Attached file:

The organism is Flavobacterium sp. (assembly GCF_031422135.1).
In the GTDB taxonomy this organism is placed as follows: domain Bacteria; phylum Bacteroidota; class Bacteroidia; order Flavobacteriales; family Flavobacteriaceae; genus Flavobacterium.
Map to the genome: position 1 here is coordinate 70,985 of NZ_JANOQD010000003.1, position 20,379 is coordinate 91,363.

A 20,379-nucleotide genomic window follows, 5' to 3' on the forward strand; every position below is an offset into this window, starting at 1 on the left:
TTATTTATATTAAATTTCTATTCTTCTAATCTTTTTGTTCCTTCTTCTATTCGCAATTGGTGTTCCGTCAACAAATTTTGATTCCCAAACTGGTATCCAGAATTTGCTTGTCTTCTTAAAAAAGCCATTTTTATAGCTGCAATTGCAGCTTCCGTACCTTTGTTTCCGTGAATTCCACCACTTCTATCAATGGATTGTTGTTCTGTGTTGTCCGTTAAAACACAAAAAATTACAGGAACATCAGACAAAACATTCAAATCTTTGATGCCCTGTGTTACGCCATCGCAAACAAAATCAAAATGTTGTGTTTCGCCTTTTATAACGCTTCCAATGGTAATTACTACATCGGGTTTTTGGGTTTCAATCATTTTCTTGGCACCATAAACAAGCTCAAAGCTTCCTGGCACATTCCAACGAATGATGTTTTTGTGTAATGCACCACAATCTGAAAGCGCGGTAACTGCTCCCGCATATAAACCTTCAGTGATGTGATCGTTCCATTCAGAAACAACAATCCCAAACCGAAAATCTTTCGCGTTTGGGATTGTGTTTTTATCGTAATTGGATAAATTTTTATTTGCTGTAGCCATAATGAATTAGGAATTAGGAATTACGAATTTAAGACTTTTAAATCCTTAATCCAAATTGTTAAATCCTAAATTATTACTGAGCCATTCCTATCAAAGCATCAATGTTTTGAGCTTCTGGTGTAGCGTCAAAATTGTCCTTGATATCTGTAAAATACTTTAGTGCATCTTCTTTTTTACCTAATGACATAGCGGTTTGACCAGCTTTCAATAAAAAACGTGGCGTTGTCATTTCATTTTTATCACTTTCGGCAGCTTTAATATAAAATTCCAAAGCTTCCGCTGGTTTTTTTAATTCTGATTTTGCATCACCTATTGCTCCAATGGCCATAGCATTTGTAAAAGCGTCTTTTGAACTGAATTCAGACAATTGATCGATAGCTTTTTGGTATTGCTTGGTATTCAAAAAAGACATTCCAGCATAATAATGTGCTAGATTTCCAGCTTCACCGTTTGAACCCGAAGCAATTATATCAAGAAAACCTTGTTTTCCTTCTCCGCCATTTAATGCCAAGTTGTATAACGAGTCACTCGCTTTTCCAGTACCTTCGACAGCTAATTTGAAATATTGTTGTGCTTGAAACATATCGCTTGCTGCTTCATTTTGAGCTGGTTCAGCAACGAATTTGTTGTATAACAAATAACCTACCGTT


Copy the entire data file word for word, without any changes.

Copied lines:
The organism is Flavobacterium sp. (assembly GCF_031422135.1).
In the GTDB taxonomy this organism is placed as follows: domain Bacteria; phylum Bacteroidota; class Bacteroidia; order Flavobacteriales; family Flavobacteriaceae; genus Flavobacterium.
Map to the genome: position 1 here is coordinate 70,985 of NZ_JANOQD010000003.1, position 20,379 is coordinate 91,363.

A 20,379-nucleotide genomic window follows, 5' to 3' on the forward strand; every position below is an offset into this window, starting at 1 on the left:
TTATTTATATTAAATTTCTATTCTTCTAATCTTTTTGTTCCTTCTTCTATTCGCAATTGGTGTTCCGTCAACAAATTTTGATTCCCAAACTGGTATCCAGAATTTGCTTGTCTTCTTAAAAAAGCCATTTTTATAGCTGCAATTGCAGCTTCCGTACCTTTGTTTCCGTGAATTCCACCACTTCTATCAATGGATTGTTGTTCTGTGTTGTCCGTTAAAACACAAAAAATTACAGGAACATCAGACAAAACATTCAAATCTTTGATGCCCTGTGTTACGCCATCGCAAACAAAATCAAAATGTTGTGTTTCGCCTTTTATAACGCTTCCAATGGTAATTACTACATCGGGTTTTTGGGTTTCAATCATTTTCTTGGCACCATAAACAAGCTCAAAGCTTCCTGGCACATTCCAACGAATGATGTTTTTGTGTAATGCACCACAATCTGAAAGCGCGGTAACTGCTCCCGCATATAAACCTTCAGTGATGTGATCGTTCCATTCAGAAACAACAATCCCAAACCGAAAATCTTTCGCGTTTGGGATTGTGTTTTTATCGTAATTGGATAAATTTTTATTTGCTGTAGCCATAATGAATTAGGAATTAGGAATTACGAATTTAAGACTTTTAAATCCTTAATCCAAATTGTTAAATCCTAAATTATTACTGAGCCATTCCTATCAAAGCATCAATGTTTTGAGCTTCTGGTGTAGCGTCAAAATTGTCCTTGATATCTGTAAAATACTTTAGTGCATCTTCTTTTTTACCTAATGACATAGCGGTTTGACCAGCTTTCAATAAAAAACGTGGCGTTGTCATTTCATTTTTATCACTTTCGGCAGCTTTAATATAAAATTCCAAAGCTTCCGCTGGTTTTTTTAATTCTGATTTTGCATCACCTATTGCTCCAATGGCCATAGCATTTGTAAAAGCGTCTTTTGAACTGAATTCAGACAATTGATCGATAGCTTTTTGGTATTGCTTGGTATTCAAAAAAGACATTCCAGCATAATAATGTGCTAGATTTCCAGCTTCACCGTTTGAACCCGAAGCAATTATATCAAGAAAACCTTGTTTTCCTTCTCCGCCATTTAATGCCAAGTTGTATAACGAGTCACTCGCTTTTCCAGTACCTTCGACAGCTAATTTGAAATATTGTTGTGCTTGAAACATATCGCTTGCTGCTTCATTTTGAGCTGGTTCAGCAACGAATTTGTTGTATAACAAATAACCTACCGTT